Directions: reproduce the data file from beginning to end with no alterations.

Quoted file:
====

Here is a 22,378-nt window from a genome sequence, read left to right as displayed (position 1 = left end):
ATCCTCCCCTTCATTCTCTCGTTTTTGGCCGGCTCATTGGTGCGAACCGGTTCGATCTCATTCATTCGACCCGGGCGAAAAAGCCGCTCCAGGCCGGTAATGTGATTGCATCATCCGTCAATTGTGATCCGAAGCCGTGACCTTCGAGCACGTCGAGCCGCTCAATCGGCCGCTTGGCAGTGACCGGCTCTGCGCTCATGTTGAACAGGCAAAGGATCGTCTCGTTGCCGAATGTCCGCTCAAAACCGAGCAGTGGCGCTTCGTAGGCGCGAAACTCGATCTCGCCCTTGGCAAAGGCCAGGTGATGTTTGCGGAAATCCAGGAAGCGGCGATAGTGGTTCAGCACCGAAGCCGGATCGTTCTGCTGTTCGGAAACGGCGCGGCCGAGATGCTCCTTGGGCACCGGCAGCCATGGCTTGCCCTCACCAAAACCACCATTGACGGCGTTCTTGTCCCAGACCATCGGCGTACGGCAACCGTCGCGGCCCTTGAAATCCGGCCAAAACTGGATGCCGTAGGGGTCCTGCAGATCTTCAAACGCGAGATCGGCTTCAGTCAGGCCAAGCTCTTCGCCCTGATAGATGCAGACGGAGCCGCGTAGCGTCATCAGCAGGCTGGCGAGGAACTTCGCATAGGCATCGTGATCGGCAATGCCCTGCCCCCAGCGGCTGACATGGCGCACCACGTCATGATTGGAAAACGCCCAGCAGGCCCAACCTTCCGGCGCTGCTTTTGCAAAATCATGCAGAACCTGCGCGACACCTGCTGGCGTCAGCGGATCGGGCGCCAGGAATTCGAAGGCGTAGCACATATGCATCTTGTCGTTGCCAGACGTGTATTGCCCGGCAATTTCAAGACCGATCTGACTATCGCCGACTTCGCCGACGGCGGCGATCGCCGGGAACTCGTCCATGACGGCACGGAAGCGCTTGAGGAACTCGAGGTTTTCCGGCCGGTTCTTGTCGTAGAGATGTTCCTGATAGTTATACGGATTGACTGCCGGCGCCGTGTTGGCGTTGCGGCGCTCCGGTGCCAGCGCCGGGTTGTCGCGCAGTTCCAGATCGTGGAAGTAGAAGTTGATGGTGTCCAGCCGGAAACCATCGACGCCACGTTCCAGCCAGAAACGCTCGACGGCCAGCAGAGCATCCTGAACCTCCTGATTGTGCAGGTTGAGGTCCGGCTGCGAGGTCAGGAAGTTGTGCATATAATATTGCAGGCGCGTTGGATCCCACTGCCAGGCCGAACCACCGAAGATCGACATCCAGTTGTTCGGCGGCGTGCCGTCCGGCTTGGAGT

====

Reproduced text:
Here is a 22,378-nt window from a genome sequence, read left to right as displayed (position 1 = left end):
ATCCTCCCCTTCATTCTCTCGTTTTTGGCCGGCTCATTGGTGCGAACCGGTTCGATCTCATTCATTCGACCCGGGCGAAAAAGCCGCTCCAGGCCGGTAATGTGATTGCATCATCCGTCAATTGTGATCCGAAGCCGTGACCTTCGAGCACGTCGAGCCGCTCAATCGGCCGCTTGGCAGTGACCGGCTCTGCGCTCATGTTGAACAGGCAAAGGATCGTCTCGTTGCCGAATGTCCGCTCAAAACCGAGCAGTGGCGCTTCGTAGGCGCGAAACTCGATCTCGCCCTTGGCAAAGGCCAGGTGATGTTTGCGGAAATCCAGGAAGCGGCGATAGTGGTTCAGCACCGAAGCCGGATCGTTCTGCTGTTCGGAAACGGCGCGGCCGAGATGCTCCTTGGGCACCGGCAGCCATGGCTTGCCCTCACCAAAACCACCATTGACGGCGTTCTTGTCCCAGACCATCGGCGTACGGCAACCGTCGCGGCCCTTGAAATCCGGCCAAAACTGGATGCCGTAGGGGTCCTGCAGATCTTCAAACGCGAGATCGGCTTCAGTCAGGCCAAGCTCTTCGCCCTGATAGATGCAGACGGAGCCGCGTAGCGTCATCAGCAGGCTGGCGAGGAACTTCGCATAGGCATCGTGATCGGCAATGCCCTGCCCCCAGCGGCTGACATGGCGCACCACGTCATGATTGGAAAACGCCCAGCAGGCCCAACCTTCCGGCGCTGCTTTTGCAAAATCATGCAGAACCTGCGCGACACCTGCTGGCGTCAGCGGATCGGGCGCCAGGAATTCGAAGGCGTAGCACATATGCATCTTGTCGTTGCCAGACGTGTATTGCCCGGCAATTTCAAGACCGATCTGACTATCGCCGACTTCGCCGACGGCGGCGATCGCCGGGAACTCGTCCATGACGGCACGGAAGCGCTTGAGGAACTCGAGGTTTTCCGGCCGGTTCTTGTCGTAGAGATGTTCCTGATAGTTATACGGATTGACTGCCGGCGCCGTGTTGGCGTTGCGGCGCTCCGGTGCCAGCGCCGGGTTGTCGCGCAGTTCCAGATCGTGGAAGTAGAAGTTGATGGTGTCCAGCCGGAAACCATCGACGCCACGTTCCAGCCAGAAACGCTCGACGGCCAGCAGAGCATCCTGAACCTCCTGATTGTGCAGGTTGAGGTCCGGCTGCGAGGTCAGGAAGTTGTGCATATAATATTGCAGGCGCGTTGGATCCCACTGCCAGGCCGAACCACCGAAGATCGACATCCAGTTGTTCGGCGGCGTGCCGTCCGGCTTGGAGT